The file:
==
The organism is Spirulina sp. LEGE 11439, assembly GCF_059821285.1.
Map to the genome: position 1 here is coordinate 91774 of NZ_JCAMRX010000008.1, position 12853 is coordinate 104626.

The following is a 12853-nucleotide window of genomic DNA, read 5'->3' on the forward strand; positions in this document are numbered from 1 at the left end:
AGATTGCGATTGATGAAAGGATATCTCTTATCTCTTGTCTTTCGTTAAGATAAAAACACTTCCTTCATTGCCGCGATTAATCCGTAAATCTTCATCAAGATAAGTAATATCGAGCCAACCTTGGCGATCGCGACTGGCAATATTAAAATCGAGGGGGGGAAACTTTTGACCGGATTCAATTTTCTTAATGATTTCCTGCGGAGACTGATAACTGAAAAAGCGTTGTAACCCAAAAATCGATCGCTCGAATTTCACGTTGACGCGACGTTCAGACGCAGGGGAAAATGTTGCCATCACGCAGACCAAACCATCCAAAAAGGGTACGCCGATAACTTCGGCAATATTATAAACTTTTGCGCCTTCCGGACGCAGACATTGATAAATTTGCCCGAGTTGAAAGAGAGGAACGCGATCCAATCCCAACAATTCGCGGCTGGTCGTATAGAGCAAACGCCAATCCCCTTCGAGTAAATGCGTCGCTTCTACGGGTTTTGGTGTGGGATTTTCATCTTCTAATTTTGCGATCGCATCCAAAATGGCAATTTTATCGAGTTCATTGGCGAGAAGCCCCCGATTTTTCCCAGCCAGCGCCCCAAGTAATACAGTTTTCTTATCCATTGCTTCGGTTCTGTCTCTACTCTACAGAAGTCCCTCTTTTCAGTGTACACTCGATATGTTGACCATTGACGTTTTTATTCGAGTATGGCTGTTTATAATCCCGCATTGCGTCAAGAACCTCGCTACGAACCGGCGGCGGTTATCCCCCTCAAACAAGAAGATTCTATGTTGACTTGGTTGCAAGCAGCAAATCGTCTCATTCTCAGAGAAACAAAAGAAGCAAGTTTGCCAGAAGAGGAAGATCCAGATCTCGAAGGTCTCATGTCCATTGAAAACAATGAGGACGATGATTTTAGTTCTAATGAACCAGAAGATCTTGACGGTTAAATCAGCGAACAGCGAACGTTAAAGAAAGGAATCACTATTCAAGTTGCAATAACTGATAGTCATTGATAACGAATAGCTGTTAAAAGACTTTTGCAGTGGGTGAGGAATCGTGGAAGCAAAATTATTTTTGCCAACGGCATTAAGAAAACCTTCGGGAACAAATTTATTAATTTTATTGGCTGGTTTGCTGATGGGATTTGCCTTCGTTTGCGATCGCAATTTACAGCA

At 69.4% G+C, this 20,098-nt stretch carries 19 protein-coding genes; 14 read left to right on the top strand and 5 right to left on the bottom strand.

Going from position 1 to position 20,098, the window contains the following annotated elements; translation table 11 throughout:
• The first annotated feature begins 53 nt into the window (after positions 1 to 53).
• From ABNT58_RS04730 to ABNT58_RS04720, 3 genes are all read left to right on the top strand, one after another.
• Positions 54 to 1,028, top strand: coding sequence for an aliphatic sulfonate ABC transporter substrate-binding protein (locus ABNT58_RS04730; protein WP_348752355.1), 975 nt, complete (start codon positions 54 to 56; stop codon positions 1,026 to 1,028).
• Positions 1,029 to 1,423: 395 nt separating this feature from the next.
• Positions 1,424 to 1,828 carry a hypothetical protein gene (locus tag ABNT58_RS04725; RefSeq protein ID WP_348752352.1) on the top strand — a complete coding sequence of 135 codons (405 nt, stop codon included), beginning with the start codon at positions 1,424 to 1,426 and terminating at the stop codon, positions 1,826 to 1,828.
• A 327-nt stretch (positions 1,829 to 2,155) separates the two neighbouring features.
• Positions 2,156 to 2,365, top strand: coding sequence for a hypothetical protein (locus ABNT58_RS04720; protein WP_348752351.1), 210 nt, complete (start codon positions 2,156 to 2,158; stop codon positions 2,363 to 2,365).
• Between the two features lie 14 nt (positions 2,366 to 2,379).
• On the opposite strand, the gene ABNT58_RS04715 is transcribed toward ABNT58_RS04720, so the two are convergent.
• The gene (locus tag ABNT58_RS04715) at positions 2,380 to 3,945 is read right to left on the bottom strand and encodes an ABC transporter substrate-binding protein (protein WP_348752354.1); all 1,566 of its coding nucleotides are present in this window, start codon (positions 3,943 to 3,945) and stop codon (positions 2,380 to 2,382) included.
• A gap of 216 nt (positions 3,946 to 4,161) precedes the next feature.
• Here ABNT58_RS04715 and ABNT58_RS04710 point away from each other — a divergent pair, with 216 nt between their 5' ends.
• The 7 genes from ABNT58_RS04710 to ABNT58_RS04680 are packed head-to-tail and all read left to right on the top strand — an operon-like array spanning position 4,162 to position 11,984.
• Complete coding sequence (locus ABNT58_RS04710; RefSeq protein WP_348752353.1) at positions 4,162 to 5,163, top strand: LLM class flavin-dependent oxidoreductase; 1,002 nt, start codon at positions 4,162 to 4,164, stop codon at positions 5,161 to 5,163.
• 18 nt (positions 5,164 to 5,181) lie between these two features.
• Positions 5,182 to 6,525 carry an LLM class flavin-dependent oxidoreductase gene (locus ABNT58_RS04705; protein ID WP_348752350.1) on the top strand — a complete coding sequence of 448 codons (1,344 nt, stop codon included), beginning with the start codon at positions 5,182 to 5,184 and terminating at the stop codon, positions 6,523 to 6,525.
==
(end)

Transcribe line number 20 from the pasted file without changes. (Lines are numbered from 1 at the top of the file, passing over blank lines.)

• Complete coding sequence (locus ABNT58_RS04710; RefSeq protein WP_348752353.1) at positions 4,162 to 5,163, top strand: LLM class flavin-dependent oxidoreductase; 1,002 nt, start codon at positions 4,162 to 4,164, stop codon at positions 5,161 to 5,163.